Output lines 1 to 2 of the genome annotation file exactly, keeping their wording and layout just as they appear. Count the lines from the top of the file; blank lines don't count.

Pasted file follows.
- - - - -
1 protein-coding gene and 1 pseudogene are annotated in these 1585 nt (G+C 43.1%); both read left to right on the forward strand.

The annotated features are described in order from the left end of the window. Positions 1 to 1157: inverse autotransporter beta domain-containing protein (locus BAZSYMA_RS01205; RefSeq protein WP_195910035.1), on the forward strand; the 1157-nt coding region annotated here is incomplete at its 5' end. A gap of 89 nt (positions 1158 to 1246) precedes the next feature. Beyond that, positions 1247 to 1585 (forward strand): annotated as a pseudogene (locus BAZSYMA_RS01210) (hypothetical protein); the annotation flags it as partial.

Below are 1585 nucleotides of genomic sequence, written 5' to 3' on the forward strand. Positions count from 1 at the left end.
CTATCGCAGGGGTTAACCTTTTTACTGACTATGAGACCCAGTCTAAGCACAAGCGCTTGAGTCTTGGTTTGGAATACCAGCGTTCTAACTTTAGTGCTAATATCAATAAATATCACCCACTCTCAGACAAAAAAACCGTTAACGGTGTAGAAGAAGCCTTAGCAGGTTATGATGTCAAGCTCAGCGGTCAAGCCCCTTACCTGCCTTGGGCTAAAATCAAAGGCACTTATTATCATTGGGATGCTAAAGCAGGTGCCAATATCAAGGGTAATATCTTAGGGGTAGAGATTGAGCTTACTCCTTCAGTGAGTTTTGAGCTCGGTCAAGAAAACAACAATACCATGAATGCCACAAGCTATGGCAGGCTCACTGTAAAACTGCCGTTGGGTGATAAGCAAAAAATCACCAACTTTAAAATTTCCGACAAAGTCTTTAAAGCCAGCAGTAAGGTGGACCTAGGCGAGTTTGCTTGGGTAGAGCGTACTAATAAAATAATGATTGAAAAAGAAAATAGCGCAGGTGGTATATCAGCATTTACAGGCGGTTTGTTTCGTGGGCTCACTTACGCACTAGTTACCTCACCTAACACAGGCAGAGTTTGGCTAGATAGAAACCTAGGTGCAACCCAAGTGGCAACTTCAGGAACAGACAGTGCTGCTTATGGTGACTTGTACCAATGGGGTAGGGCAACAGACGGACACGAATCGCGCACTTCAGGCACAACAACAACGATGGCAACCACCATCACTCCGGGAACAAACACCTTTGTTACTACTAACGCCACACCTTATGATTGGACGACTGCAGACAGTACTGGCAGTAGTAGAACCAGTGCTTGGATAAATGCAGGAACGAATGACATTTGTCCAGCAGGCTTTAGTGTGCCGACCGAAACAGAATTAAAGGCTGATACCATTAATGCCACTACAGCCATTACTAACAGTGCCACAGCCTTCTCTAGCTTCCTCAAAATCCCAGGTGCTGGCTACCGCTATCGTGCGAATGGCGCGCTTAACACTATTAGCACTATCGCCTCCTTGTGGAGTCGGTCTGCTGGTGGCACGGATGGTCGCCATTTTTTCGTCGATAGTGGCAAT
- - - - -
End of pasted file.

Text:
1 protein-coding gene and 1 pseudogene are annotated in these 1585 nt (G+C 43.1%); both read left to right on the forward strand.

The annotated features are described in order from the left end of the window. Positions 1 to 1157: inverse autotransporter beta domain-containing protein (locus BAZSYMA_RS01205; RefSeq protein WP_195910035.1), on the forward strand; the 1157-nt coding region annotated here is incomplete at its 5' end. A gap of 89 nt (positions 1158 to 1246) precedes the next feature. Beyond that, positions 1247 to 1585 (forward strand): annotated as a pseudogene (locus BAZSYMA_RS01210) (hypothetical protein); the annotation flags it as partial.